Online sex site
The Guardian warns that these sites have created a “throwaway dating culture.” This is silly.People have always sought out casual sex — flings are key plot points in “Pride and Prejudice” (1813) and “The Fires of Autumn” (1942).Compare that with meetings at bars or parties, where people might be a few drinks in when the flirting starts (studies show that alcohol use increases the risk of sexual assault).Also, people almost universally pick public places for their initial online dates: coffee shops, restaurants and the like.But as I learned at Ok Cupid, men don’t necessarily end up dating young women, even if they think they’re gorgeous.Men on the site tend to message women closer to their own age; very few men over 30 actually reach out to 20-year-old women.It’s very deliberate — after all, you’re looking for a partner through an interface — and that creates a safer environment. This premise is so well-worn that sites like Tinder, Hinge and Coffee Meets Bagel offer little information about users beyond a collection of pictures and a two-line profile.“Online services enable a downright Seinfeld-ian level of superficial nitpickiness,” one Fortune article lamented.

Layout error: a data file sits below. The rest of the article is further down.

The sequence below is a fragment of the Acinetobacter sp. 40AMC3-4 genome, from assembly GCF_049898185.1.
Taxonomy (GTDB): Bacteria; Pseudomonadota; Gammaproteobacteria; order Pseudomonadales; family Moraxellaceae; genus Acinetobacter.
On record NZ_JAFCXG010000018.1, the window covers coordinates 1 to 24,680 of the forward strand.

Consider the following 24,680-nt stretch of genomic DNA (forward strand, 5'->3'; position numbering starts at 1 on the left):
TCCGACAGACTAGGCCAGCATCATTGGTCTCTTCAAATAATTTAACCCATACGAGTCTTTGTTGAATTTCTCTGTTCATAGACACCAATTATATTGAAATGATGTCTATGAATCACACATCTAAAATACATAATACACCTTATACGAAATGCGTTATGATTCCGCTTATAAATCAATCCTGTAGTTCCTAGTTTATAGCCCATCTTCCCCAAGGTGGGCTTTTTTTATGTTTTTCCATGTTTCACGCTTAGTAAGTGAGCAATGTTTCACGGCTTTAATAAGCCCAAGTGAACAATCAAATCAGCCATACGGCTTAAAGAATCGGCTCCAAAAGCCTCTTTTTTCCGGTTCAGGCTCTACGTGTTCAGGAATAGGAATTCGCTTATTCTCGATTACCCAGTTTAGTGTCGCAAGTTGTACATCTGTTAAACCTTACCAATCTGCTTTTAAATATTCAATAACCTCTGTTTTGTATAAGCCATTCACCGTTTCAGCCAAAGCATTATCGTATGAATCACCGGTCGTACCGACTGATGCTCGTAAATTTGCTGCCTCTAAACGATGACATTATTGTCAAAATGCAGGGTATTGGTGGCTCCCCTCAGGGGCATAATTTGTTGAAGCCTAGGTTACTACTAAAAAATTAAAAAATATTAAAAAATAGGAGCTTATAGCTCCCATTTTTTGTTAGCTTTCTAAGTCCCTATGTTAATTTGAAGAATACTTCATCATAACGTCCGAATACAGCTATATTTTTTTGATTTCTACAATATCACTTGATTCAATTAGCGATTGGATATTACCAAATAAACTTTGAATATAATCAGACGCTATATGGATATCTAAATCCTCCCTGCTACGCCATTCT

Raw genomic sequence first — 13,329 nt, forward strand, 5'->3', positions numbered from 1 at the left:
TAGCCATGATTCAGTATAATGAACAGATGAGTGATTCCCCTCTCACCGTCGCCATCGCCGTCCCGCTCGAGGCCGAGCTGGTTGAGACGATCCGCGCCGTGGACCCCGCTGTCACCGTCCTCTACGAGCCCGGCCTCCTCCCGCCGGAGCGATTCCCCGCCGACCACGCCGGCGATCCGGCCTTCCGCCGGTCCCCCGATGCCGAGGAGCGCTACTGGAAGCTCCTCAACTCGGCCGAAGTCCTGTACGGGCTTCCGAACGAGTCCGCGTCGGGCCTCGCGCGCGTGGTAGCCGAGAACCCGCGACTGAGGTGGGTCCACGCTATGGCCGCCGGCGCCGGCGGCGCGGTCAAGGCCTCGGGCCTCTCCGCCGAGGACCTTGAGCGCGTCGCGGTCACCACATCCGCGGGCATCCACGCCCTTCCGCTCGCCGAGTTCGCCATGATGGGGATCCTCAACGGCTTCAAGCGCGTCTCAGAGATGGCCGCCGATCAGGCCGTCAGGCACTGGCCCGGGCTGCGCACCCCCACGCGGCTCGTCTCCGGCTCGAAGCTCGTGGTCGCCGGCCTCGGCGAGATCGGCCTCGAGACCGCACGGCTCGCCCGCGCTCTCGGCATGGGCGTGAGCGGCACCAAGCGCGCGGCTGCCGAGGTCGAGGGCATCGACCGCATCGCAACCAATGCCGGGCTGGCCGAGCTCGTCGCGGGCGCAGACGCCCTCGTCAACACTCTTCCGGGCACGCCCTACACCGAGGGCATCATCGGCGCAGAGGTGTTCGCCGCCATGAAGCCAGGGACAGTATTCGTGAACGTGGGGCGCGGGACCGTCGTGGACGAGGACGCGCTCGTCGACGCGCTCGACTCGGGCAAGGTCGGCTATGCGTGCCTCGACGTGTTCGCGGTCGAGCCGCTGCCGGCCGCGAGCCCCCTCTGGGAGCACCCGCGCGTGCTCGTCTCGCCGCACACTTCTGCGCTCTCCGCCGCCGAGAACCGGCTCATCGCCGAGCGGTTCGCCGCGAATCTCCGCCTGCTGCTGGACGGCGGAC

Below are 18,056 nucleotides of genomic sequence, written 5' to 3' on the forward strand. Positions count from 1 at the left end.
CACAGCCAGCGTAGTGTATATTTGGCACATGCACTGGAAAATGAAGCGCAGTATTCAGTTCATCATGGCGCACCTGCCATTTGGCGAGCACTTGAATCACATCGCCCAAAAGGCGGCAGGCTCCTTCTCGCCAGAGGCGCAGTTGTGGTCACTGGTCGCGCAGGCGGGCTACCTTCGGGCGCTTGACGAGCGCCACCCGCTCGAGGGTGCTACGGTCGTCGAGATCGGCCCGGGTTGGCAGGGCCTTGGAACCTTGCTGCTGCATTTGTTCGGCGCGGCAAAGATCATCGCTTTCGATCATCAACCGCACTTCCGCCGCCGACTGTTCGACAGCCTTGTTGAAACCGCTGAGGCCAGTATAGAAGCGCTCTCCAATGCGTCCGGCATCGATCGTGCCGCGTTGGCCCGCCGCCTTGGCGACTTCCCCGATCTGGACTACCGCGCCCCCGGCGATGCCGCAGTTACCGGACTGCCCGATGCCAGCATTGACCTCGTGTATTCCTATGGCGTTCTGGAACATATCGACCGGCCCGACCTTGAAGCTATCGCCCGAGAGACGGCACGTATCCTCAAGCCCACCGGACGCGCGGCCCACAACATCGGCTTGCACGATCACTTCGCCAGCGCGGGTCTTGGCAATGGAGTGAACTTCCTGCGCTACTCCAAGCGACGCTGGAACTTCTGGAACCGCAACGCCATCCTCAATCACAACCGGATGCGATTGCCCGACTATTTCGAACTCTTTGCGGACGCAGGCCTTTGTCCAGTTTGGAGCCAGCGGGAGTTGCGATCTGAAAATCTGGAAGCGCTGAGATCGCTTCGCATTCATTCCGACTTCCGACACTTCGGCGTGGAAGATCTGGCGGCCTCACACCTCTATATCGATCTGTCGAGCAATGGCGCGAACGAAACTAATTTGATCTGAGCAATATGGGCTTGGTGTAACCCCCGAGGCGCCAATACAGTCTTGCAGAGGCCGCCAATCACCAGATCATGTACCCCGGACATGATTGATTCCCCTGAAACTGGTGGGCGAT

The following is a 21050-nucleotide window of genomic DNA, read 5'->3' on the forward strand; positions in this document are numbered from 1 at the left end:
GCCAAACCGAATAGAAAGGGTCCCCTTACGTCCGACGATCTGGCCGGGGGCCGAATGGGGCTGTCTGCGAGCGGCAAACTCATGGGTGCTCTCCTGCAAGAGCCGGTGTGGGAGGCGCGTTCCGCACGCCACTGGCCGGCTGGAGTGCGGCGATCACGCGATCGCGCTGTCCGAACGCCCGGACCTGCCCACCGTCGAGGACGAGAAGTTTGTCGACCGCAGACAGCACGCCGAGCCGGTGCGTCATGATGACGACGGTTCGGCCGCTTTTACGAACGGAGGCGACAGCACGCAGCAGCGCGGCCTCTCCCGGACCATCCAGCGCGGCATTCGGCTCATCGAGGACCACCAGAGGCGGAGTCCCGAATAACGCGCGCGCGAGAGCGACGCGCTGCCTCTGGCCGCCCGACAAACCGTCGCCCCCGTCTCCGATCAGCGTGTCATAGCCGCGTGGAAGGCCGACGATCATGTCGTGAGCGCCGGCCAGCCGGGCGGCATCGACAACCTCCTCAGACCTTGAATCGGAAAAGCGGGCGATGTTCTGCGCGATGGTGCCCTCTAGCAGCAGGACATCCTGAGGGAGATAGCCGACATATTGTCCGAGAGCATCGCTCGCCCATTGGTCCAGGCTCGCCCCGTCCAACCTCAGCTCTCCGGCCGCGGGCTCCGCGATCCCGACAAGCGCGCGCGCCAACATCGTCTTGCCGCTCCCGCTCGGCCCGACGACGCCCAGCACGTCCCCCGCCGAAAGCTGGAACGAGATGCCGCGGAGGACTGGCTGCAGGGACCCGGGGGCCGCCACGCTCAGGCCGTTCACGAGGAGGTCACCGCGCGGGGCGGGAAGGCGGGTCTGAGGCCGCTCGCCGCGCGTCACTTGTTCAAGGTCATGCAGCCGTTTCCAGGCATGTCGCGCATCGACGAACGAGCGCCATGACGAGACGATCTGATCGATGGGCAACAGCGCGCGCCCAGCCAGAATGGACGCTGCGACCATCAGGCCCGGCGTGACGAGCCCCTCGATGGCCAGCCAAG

In fact, online dating has made it easier for those seeking long-term commitments to find each other.
This assumption is so prevalent that MTV has an entire show, “Catfish,” devoted to investigating whether people in online relationships are representing themselves honestly to their partners.
In one extreme example of an online lie, Notre Dame football star Manti Te’o was tricked a few years ago into virtually dating a woman who never existed.
It’s an all-too-common trope: Online dating has made casual sex easy but relationships hard.
One somewhat hysterical Vanity Fair article recently claimed that sites like Tinder have brought on a “dating apocalypse,” with young men and women meeting online, getting together for sex, then never talking again.